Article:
You’ll have noticed, perhaps, that in the past week, we’ve been reporting from Ferguson, Mo., where an unarmed black resident, Michael Brown, 18, was gunned down by local police officer Darren Wilson last week, sparking days (and nights) of protest after police left Brown dead in the street for several hours following the shooting. Beyond Ferguson, the ongoing clashes between local protesters and the brutal, commando-style police have captivated a nation, inspiring equal parts sympathy and rage. It's been a rough couple of weeks in America.
While the murder of Michael Brown hasn’t yet touched hip-hop’s conscience with the same immediacy and force as the Rodney King beating in 1991, rappers are gradually speaking out in remembrance of Michael Brown. J. Cole released a protest song, “Be Free,” last Friday, and this past weekend he met with daytime crowds in Ferguson to encourage Missouri’s youth in revolt.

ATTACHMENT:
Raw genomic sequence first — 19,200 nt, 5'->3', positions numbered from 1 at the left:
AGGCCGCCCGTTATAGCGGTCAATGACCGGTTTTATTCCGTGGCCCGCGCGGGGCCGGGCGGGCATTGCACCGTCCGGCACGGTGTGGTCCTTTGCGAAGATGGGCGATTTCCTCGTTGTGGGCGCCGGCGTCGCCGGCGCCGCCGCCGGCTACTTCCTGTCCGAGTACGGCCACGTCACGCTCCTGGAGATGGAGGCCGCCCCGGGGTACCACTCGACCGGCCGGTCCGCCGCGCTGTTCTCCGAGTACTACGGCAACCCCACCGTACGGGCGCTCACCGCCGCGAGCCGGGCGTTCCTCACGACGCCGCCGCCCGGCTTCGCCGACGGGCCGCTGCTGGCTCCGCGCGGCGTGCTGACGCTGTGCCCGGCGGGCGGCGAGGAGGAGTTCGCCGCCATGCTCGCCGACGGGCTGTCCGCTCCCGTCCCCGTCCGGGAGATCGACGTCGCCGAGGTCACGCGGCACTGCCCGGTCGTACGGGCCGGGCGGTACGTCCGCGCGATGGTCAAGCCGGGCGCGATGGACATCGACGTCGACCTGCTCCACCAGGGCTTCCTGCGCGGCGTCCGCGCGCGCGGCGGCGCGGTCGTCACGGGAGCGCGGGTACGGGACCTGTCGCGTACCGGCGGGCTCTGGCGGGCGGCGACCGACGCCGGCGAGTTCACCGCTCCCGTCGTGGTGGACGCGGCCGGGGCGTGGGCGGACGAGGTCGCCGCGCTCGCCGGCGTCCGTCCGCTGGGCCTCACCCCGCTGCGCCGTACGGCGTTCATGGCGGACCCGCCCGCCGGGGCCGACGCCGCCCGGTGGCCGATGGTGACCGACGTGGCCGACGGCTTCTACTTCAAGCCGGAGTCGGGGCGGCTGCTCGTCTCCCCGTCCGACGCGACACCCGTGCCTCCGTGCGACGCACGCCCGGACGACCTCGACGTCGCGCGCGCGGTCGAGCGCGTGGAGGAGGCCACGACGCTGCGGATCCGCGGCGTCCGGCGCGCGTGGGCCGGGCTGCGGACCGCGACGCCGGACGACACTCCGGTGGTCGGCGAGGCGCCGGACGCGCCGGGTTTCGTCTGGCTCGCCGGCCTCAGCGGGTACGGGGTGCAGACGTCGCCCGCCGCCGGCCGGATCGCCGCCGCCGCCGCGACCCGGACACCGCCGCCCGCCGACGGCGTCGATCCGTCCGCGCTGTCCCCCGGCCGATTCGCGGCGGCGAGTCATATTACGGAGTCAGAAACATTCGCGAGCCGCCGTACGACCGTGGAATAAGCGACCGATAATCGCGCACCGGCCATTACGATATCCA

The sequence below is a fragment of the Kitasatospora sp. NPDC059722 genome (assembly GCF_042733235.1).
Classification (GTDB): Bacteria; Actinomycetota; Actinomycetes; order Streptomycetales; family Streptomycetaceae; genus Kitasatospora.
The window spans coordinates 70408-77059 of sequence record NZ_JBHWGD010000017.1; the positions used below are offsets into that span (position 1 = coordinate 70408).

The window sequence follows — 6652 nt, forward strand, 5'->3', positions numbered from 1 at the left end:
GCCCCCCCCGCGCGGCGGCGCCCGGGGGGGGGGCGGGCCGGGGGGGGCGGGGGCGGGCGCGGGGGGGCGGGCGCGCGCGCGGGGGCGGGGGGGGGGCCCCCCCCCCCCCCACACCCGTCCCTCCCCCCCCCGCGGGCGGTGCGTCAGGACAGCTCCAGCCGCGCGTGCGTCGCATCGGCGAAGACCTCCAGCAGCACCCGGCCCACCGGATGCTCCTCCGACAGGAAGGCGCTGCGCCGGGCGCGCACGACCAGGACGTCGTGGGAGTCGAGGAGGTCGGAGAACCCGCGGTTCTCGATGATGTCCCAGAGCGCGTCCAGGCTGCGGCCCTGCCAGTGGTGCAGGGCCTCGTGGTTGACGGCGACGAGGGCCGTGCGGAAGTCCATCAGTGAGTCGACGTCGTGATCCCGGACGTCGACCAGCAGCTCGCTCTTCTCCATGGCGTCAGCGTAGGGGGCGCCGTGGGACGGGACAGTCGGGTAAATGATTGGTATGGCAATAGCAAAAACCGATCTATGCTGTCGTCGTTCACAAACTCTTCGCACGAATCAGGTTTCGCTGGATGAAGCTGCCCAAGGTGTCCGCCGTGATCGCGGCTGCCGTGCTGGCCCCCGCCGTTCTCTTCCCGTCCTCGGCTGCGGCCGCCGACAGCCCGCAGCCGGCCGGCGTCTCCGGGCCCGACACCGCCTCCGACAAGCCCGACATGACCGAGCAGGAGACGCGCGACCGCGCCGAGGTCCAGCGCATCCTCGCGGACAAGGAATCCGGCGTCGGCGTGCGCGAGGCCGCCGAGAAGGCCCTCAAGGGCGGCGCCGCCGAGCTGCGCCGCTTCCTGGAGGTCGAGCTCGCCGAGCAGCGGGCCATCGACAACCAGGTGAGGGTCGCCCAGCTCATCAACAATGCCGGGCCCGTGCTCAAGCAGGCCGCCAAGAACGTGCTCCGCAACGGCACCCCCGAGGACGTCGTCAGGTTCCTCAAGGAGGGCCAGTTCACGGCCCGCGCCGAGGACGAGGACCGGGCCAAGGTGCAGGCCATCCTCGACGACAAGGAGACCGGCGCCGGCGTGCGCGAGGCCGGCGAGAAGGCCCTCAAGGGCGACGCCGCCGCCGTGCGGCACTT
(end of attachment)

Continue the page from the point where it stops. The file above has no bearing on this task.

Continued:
Despite idealistic theorizing of a post-racial America ever since President Obama’s election in 2008, black Americans in cities and towns live in general fear (at best, skepticism) of the police. Hip-hop, since its improvised inception, has always sucked its teeth and had a few choice words for the police, such that hip-hop’s most definitive cultural penetration has often come in the form of a threat, an arrest, a trial, or some broader call to protest. From the revolutionary anthems of KRS-One, Public Enemy, and 2Pac, to the wry warnings of Main Source, LL Cool J, and T.I., to straight-up death threats from N.W.A and Killer Mike, we present a history of rappers versus police brutality. A proud, rebellious history, indeed.